newBrowser.element(by.id('firstThingToClick')).click();
            ...
        }
    })
})

The important part here is the use of the forkNewDriverInstance() function on browser.  This spawns the new browser instance.  Now, in case you want to properly close all your spawned browser instances, run this either at the end of your it() test case, or in your afterAll() or afterEach() function:


var closedCount;
var done = function() {
    // some kind of done routine, if you need it
};


for (b in browsers) {
    if (browsers[b]) {
        // if browsers[b] is actually a browser instance, close it
        console.log("Attempting to close browser #" + b);
        browsers[b].quit().then(function() {
            closedCount += 1;
            if (closedCount == browserCount)
                done();
        });
    } else {
        // in the event that you already wiped out your browsers after the 1st test case and haven't quite written subsequent test cases to reinitialize them, this'll save you from getting ugly errors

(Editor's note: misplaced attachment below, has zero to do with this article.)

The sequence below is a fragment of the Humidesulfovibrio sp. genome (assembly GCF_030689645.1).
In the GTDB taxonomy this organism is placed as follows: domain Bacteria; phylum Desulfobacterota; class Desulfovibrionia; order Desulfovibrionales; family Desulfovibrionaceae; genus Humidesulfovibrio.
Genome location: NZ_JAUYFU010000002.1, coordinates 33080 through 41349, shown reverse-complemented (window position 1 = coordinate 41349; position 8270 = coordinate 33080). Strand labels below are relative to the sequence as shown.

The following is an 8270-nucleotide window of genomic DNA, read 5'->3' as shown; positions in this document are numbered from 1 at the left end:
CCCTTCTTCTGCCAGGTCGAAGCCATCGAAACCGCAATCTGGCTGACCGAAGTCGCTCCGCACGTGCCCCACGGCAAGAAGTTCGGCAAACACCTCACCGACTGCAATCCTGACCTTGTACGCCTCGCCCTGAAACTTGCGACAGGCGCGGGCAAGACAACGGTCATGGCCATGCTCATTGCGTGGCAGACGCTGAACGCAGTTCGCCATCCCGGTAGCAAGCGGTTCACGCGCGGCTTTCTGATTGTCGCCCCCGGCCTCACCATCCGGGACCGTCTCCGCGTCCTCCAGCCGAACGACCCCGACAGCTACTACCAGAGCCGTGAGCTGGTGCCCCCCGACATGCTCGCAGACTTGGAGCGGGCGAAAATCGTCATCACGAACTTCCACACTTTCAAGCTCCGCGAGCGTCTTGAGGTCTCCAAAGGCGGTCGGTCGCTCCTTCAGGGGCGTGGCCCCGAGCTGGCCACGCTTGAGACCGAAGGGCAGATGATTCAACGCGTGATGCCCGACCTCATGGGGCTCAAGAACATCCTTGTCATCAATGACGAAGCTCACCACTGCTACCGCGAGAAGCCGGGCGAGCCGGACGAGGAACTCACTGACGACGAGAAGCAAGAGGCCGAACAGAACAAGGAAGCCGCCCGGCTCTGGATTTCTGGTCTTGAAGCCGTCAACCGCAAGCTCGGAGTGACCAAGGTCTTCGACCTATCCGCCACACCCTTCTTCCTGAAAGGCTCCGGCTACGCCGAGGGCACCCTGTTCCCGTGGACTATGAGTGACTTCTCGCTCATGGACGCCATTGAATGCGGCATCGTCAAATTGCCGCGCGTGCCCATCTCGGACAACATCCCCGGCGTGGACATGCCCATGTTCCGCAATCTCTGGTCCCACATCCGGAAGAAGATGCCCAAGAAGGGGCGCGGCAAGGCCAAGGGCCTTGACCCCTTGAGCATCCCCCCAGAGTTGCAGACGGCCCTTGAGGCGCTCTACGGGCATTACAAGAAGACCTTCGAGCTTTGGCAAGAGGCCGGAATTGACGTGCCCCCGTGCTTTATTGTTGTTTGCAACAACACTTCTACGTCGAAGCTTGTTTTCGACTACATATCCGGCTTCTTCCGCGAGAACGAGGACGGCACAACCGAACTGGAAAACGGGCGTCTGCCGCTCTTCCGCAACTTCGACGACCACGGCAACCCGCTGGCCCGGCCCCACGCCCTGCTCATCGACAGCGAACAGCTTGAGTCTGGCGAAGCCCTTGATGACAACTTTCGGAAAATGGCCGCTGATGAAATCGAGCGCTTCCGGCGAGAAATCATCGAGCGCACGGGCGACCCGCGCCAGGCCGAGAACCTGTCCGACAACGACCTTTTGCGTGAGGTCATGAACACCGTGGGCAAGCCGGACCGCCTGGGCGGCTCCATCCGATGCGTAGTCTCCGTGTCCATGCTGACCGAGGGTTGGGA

// Just increment the closedCount so the test can end if we've reached the total of browserCount
        closedCount += 1;
        if (closedCount == browserCount)
            done();
    }
}

Pretty darn simple and elegant, right?


More Browsers, More Fun!


Of course, running on just one browser is less interesting.  Your users and perhaps your admins are going to run your application on whatever their favorite browser is, and you'd better be prepared.  However, the Protractor documentation doesn't seem to detail this anywhere.  To handle all possible interactions between browsers, you can actually initialize another Runner object in the middle of your test.  This Runner object will initialize a new driverProvider for the browser type you specify in the capabilities of the configuration you give to Runner.  I did quite a bit of poring over the Protractor code in order to figure out how to do this, but the solution ends up being even shorter:


it("Should open both Chrome & Firefox", function() {